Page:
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Working in the Canadian oil sands: 6 figures in 6 months!
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scotian Online
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RE: Working in the Canadian oil sands: 6 figures in 6 months!
(06-26-2012 12:28 PM)zeeman Wrote:  so I've read more about the oil & gas industry up in alberta. Maintenance will always be jobs from what I understand, because the break even cost of different projects is different. If the oil prices shit themselves again new projects will be halted, but the older ones will still require a ton of maintenance, etc because the break-even prices are significantly lower, ex. the early projects it cost them 30$ to produce a barrel of oil!!! nowadays you're looking at 60-75$ cost per barrel for newer projects until they reach their payback period in the project lifecycle. The good thing about the industry is that oil companies hedge their prices so it gives them more leeway with timing of projects, unless it goes from 140 to 35 in a month, that's a different story. Also I'm thinking the oil slump could be because of summer maintenance shutdowns as refineries go offline they don't buy crude forcing a glut if too many go offline or go down for maintenance. If this is the case it should pick up after august, if the oil price continues to tank we're all fucked.

btw scotian, for safety trades like a technician/inspector are most of the jobs working for safety companies who get contracted by oil companies or can you join an oil company as an inhouse safety tech?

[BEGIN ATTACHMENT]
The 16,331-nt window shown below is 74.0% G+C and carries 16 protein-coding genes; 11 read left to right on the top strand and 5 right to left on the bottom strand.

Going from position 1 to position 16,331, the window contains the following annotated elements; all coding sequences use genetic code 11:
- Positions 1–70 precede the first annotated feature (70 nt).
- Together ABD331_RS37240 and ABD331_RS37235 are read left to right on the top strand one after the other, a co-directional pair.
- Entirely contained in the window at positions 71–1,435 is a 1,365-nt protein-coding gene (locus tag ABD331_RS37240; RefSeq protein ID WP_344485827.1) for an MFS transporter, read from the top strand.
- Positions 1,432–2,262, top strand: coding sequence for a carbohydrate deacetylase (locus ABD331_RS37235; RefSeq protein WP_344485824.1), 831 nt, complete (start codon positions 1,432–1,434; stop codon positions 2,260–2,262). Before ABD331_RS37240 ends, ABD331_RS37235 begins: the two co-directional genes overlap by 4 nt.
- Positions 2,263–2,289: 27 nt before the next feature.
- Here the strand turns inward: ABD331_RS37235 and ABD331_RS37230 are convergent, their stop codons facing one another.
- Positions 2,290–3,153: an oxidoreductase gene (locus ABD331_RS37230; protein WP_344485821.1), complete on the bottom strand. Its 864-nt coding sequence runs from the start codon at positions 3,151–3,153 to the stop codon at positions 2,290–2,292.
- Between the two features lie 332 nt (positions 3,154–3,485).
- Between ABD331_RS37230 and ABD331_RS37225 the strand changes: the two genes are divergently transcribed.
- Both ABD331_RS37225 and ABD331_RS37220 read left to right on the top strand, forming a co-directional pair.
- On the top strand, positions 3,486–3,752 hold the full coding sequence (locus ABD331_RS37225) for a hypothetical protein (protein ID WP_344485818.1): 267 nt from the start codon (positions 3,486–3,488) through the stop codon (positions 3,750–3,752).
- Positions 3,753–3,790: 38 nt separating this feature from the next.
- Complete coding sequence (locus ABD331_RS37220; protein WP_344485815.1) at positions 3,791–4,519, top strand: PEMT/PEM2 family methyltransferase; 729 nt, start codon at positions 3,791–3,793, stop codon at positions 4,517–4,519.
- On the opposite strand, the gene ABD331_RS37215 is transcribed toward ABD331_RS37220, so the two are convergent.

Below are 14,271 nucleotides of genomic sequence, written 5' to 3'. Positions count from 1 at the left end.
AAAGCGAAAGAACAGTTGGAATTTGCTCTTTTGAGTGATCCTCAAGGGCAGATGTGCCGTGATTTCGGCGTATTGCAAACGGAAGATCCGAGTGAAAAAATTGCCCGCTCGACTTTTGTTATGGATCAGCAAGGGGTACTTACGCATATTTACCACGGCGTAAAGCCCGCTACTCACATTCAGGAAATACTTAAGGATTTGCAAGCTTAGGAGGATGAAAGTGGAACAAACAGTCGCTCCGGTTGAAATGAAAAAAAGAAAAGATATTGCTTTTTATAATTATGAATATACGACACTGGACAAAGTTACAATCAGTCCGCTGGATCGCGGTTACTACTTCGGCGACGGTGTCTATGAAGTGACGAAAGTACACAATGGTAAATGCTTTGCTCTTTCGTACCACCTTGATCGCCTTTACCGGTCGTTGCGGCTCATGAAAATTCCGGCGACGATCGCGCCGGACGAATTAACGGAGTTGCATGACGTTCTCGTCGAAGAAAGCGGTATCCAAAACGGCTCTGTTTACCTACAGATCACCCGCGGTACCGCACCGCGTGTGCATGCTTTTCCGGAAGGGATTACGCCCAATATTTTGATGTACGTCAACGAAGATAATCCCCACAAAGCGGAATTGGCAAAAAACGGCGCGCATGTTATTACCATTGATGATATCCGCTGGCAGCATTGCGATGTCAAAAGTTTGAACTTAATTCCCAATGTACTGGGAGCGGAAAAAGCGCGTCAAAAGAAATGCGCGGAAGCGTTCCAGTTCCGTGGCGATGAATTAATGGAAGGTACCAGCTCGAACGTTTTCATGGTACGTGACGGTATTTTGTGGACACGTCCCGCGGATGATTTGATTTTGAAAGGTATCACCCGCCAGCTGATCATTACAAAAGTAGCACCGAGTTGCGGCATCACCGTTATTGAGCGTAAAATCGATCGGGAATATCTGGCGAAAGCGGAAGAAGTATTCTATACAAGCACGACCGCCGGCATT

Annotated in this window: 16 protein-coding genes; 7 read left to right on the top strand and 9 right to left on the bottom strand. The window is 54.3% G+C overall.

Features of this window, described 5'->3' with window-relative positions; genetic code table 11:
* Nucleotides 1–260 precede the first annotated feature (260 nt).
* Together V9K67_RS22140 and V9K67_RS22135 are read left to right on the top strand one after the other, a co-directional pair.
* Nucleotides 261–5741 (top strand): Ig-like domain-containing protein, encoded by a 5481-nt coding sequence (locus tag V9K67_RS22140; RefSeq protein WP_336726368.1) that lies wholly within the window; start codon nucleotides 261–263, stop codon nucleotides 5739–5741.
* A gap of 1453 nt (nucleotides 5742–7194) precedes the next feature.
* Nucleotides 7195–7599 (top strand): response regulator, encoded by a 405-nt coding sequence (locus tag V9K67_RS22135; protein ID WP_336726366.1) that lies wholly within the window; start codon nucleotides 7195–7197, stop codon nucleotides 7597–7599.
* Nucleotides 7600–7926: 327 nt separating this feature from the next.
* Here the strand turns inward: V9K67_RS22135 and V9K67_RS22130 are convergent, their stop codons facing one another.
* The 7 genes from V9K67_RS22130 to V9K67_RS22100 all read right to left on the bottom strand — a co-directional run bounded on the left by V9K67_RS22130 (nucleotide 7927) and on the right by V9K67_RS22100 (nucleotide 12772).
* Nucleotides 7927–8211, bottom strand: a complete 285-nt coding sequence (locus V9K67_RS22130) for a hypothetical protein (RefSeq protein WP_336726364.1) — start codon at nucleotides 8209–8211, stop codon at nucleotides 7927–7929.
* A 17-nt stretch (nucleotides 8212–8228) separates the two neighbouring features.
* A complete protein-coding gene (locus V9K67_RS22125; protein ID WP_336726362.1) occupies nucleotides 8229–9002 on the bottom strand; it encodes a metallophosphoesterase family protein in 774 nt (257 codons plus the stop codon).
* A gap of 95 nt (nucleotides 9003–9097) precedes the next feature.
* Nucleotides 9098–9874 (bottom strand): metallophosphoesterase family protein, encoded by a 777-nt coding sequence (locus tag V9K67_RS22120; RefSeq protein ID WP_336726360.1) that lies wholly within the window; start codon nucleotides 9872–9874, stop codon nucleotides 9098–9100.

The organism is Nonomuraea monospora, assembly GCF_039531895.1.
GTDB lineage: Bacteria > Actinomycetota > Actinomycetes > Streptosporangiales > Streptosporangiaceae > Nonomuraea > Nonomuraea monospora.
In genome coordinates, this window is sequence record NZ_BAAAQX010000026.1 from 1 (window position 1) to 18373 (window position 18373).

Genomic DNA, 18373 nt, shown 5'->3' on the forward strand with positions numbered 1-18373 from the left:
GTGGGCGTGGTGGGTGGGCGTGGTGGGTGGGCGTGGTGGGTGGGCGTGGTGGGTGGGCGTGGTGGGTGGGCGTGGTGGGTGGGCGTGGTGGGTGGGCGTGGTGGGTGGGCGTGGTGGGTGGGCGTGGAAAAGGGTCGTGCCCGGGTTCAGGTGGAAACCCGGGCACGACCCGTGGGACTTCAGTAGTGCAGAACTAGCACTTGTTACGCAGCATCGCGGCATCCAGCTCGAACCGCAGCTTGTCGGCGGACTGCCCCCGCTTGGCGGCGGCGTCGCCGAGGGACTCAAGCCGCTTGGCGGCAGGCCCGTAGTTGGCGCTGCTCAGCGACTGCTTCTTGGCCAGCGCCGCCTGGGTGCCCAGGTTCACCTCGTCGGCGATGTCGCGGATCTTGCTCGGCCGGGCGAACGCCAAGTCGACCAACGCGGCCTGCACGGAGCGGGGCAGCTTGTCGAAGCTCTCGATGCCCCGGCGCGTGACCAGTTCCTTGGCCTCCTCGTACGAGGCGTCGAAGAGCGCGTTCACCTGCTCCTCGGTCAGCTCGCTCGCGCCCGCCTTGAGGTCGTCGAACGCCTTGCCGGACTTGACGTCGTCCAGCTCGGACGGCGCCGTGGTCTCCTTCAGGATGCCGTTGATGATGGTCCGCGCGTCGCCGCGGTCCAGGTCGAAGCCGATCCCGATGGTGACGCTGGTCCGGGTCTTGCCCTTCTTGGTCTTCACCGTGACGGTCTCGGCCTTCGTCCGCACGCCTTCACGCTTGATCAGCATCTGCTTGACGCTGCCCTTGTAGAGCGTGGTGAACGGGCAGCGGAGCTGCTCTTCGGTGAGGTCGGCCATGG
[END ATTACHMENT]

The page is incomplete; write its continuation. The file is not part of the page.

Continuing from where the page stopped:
Those are all major factors in the oil sands as far as I know, but also it has to do with whats going on the the USA where we sent 98 or 99% of Alberta heavy oil.

Apparently there is currently a glut down there and reserves are full, this is why there's a big push to bulid the Enbridge Northern Gateway pipeline to the coast of BC to export to energy hungry Asian markets. Of course there's been a lot of resistance from green eco groups and native bands are putting up a fuss too, it doesn't help that there's been 3 oil spills in Alberta in the last month either.

I've also read that USA demand for oil has been decreasing over the past few years, actually right now there are the most unlicensed teenagers in something like 50 years, people are staying in and driving less due to social media, internet, etc.

About the job question, you can do both but generally any safety techs who work directly for the client (oil company) has a lot of experience and is "a big deal". They make good money but the thing is that there's very few of them, I've been on projects where there's 1000 guys on day shift and only 2-3 client safety reps. The rest of the safety techs are low skilled type jobs such as confined space monitor watch, they work for companies like United Safety or HSE Integrated.

A lot of senior or client safety guys were in other trades before going into safety because they wanted an easy job that isn't labour intensive, since they already know their way around a job site, such as a refinery, the transition into safety is easy. Safety isn't a "skilled trade", I don't know how to classify it, all I know is that those guys are the most hated people on site and I avoid them like the plague!

Don’t sweat the petty things, pet the sweaty things.
06-26-2012 11:30 PM
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RE: Working in the Canadian oil sands: 6 figures in 6 months! - scotian - 06-26-2012 11:30 PM
Risks, opportunities, import/export - OSL - 03-16-2013, 06:58 AM